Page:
CBC Sports

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CBC Sports
Industry Media
Founded 1952
Headquarters Toronto, Canada
Area served Canada
Key people Jeffrey Orridge, Executive Director
Products Hockey Night in Canada
Services Internet, television and radio broadcasts
Parent Canadian Broadcasting Corporation
Website cbc.ca/sports

CBC Sports is the division of the Canadian Broadcasting Corporation responsible for English-language sports broadcasting. The CBC's sports programming primarily airs on CBC Television, with some additional broadcasts on CBC.ca, and occasionally CBC Radio One. (The CBC's French-language Radio-Canada network also produces some sports programming.) In recent years, sports programming on the network has deemphasized the CBC Sports branding, primarily only using CBC as their branding.

Once the country's dominant sports broadcaster, in recent years it has lost many of its past signature properties – such as the Canadian Football League, Toronto Blue Jays baseball, Canadian Curling Association championships, and (temporarily) the Olympic Games – to sports specialty channels including TSN and Rogers Sportsnet.

CBC Sports' most significant current properties are its coverage of Saturday night and playoff NHL hockey, titled Hockey Night in Canada, as well as the Olympics (returning in 2014) and FIFA soccer tournaments such as the quadrennial World Cup (through 2014). Otherwise, CBC's sports coverage is now largely restricted to various amateur sports properties.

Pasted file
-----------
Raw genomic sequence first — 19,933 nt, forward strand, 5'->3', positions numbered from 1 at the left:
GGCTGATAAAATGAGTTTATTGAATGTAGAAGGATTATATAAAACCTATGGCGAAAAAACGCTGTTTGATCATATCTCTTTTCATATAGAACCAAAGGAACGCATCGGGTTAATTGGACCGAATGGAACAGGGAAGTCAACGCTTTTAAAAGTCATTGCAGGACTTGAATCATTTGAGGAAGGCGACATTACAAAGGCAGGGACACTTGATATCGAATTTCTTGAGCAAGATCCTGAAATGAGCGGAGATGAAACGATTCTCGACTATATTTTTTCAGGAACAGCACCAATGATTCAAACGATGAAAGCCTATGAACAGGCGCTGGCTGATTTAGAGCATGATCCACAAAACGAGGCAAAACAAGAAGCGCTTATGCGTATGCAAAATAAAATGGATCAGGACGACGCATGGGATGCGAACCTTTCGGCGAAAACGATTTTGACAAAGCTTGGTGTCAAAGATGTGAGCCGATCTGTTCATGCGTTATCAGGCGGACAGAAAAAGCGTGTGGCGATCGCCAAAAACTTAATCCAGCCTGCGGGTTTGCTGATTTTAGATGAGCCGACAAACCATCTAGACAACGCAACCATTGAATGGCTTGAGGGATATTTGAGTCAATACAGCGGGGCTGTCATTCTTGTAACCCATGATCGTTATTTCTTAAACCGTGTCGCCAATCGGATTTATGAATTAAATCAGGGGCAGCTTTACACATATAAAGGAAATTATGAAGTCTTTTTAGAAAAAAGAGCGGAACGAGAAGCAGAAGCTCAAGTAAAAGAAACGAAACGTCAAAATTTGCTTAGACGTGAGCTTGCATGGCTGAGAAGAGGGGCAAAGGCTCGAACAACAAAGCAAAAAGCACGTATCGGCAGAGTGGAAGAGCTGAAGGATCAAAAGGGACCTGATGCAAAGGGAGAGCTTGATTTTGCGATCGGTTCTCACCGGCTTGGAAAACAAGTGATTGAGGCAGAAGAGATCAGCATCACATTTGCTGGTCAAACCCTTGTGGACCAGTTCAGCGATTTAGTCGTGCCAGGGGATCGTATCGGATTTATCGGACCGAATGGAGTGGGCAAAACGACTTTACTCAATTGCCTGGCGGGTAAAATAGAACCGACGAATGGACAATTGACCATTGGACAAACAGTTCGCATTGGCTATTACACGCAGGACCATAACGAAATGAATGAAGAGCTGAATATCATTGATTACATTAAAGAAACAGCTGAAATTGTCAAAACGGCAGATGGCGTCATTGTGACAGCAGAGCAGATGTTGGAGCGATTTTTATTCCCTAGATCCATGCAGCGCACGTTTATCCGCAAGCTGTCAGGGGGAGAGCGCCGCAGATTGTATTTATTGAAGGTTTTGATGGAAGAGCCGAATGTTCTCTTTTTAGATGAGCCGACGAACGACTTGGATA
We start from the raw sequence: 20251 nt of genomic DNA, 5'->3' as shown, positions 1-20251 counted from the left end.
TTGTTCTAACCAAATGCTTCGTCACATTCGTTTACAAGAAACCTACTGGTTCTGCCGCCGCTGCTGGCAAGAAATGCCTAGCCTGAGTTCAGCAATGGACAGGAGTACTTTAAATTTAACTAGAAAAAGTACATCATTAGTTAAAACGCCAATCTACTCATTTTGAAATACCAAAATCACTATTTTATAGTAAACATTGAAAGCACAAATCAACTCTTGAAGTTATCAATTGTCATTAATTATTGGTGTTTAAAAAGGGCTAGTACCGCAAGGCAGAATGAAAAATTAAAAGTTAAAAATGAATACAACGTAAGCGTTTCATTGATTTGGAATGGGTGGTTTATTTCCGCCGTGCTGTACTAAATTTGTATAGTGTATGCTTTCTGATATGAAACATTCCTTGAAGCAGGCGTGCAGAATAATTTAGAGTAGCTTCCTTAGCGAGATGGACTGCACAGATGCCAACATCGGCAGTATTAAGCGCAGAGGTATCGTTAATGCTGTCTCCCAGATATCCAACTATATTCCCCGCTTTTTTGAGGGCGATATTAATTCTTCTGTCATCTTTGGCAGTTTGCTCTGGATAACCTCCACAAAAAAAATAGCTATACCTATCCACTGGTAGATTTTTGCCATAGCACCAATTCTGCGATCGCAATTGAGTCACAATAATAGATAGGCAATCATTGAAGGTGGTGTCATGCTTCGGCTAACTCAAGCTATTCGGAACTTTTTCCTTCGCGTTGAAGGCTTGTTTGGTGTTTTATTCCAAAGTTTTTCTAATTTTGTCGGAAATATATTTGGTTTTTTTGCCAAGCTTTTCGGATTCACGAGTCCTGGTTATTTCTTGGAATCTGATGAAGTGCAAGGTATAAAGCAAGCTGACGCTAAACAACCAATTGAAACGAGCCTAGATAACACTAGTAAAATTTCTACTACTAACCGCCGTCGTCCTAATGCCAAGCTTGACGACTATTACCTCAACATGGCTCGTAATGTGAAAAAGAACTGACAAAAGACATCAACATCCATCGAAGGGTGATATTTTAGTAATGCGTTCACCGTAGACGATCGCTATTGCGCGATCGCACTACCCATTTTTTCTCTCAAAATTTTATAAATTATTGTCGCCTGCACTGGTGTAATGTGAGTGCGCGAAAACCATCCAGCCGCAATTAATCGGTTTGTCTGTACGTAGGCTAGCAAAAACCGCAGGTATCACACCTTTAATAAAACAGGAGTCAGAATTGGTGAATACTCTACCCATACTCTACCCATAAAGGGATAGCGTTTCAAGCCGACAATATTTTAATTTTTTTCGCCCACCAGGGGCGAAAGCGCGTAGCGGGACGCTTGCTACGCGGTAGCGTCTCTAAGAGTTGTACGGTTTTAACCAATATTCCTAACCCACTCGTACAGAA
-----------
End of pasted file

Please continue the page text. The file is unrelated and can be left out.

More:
The current director of CBC Sports is Jeffrey Orridge. He succeeded Scott Moore, who resigned on November 9, 2010 to become president of broadcasting for Rogers Media. David Masse served as interim director until April 4, 2011.

On August 20, 2008, the CBC received approval from the CRTC to create an all-sports category 2[1] digital TV channel, tentatively known as CBC SportsPlus. Although apparently intended to start in 2009, its launch has since been put on hold indefinitely. As a result of funding reductions from the federal government and decreased revenues, in April 2014 CBC announced it would no longer bid for professional sport broadcasting rights.[2]

Sports properties[edit]

Current / upcoming[edit]

Olympics

Hockey

Alpine Skiing

Track & Field

Figure Skating

Curling

Tennis

Rodeo and show jumping

Past properties[edit]

Hockey

  • AHL on CBC – 10 games during the 2010/11 season

Horse racing

Soccer

Baseball

Olympics

Basketball

Football

Figure Skating

Curling

Canoe Sprint

Notable personalities (past and present)[edit]

Ron MacLean and Scott Russell talk on an escalator at Sherway Gardens.

Directors[edit]

Hall of Fame[edit]

CBC Sports Hall of Fame recognizes those broadcasters of CBC Sports who have made a unique and lasting contribution to CBC and to the sports broadcasting industry.[5]

References[edit]

  1. ^ ARCHIVED - Broadcasting Decision CRTC 2008-192
  2. ^ "CBC to cut 657 jobs, will no longer compete for professional sports rights". CBC News. 10 April 2014. Retrieved 10 April 2014. 
  3. ^ "CBC wins rights to 2014, 2016 Olympic Games". CBC Sports. Retrieved 1 August 2012. 
  4. ^ "CBC Sports signs broadcast deal with Raptors". CBC News. 1 August 2007. Retrieved 2007-10-03. 
  5. ^ "CBC Sports Hall of Fame adds 4 members". CBC News. September 27, 2010. 

External links[edit]